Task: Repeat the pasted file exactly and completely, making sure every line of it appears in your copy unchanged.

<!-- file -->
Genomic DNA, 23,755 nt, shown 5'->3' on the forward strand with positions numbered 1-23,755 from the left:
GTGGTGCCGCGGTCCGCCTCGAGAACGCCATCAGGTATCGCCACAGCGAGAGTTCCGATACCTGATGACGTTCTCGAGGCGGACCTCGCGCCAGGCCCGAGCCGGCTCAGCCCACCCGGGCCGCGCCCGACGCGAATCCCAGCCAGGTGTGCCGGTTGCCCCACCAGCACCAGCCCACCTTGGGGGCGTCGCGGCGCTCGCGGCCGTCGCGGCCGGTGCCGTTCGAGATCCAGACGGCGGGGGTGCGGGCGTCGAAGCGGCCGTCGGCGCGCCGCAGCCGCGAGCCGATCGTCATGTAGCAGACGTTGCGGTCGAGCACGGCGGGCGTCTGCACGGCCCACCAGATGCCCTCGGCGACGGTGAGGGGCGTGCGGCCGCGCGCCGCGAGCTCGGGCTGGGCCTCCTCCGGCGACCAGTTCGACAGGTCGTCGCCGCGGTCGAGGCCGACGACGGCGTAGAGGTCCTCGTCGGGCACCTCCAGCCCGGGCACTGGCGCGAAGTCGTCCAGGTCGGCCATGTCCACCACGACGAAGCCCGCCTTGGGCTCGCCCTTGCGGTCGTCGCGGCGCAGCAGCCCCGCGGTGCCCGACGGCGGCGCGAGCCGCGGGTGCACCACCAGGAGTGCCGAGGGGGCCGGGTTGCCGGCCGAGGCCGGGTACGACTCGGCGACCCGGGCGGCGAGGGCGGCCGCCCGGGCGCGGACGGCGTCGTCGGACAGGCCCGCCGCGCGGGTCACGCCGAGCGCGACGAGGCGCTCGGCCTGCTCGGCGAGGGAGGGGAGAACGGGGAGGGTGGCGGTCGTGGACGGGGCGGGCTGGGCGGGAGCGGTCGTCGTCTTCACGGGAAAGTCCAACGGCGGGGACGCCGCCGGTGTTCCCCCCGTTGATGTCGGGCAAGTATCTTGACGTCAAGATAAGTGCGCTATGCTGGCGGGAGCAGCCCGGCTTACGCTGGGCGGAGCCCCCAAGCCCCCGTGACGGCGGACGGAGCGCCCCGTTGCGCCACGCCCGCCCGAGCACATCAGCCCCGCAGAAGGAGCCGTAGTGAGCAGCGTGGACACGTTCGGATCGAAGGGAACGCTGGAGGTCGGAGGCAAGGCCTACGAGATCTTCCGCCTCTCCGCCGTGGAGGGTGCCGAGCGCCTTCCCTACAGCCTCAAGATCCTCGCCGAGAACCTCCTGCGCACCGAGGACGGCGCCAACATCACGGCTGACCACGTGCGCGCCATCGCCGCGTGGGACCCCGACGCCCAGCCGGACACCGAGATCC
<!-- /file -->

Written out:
Genomic DNA, 23,755 nt, shown 5'->3' on the forward strand with positions numbered 1-23,755 from the left:
GTGGTGCCGCGGTCCGCCTCGAGAACGCCATCAGGTATCGCCACAGCGAGAGTTCCGATACCTGATGACGTTCTCGAGGCGGACCTCGCGCCAGGCCCGAGCCGGCTCAGCCCACCCGGGCCGCGCCCGACGCGAATCCCAGCCAGGTGTGCCGGTTGCCCCACCAGCACCAGCCCACCTTGGGGGCGTCGCGGCGCTCGCGGCCGTCGCGGCCGGTGCCGTTCGAGATCCAGACGGCGGGGGTGCGGGCGTCGAAGCGGCCGTCGGCGCGCCGCAGCCGCGAGCCGATCGTCATGTAGCAGACGTTGCGGTCGAGCACGGCGGGCGTCTGCACGGCCCACCAGATGCCCTCGGCGACGGTGAGGGGCGTGCGGCCGCGCGCCGCGAGCTCGGGCTGGGCCTCCTCCGGCGACCAGTTCGACAGGTCGTCGCCGCGGTCGAGGCCGACGACGGCGTAGAGGTCCTCGTCGGGCACCTCCAGCCCGGGCACTGGCGCGAAGTCGTCCAGGTCGGCCATGTCCACCACGACGAAGCCCGCCTTGGGCTCGCCCTTGCGGTCGTCGCGGCGCAGCAGCCCCGCGGTGCCCGACGGCGGCGCGAGCCGCGGGTGCACCACCAGGAGTGCCGAGGGGGCCGGGTTGCCGGCCGAGGCCGGGTACGACTCGGCGACCCGGGCGGCGAGGGCGGCCGCCCGGGCGCGGACGGCGTCGTCGGACAGGCCCGCCGCGCGGGTCACGCCGAGCGCGACGAGGCGCTCGGCCTGCTCGGCGAGGGAGGGGAGAACGGGGAGGGTGGCGGTCGTGGACGGGGCGGGCTGGGCGGGAGCGGTCGTCGTCTTCACGGGAAAGTCCAACGGCGGGGACGCCGCCGGTGTTCCCCCCGTTGATGTCGGGCAAGTATCTTGACGTCAAGATAAGTGCGCTATGCTGGCGGGAGCAGCCCGGCTTACGCTGGGCGGAGCCCCCAAGCCCCCGTGACGGCGGACGGAGCGCCCCGTTGCGCCACGCCCGCCCGAGCACATCAGCCCCGCAGAAGGAGCCGTAGTGAGCAGCGTGGACACGTTCGGATCGAAGGGAACGCTGGAGGTCGGAGGCAAGGCCTACGAGATCTTCCGCCTCTCCGCCGTGGAGGGTGCCGAGCGCCTTCCCTACAGCCTCAAGATCCTCGCCGAGAACCTCCTGCGCACCGAGGACGGCGCCAACATCACGGCTGACCACGTGCGCGCCATCGCCGCGTGGGACCCCGACGCCCAGCCGGACACCGAGATCC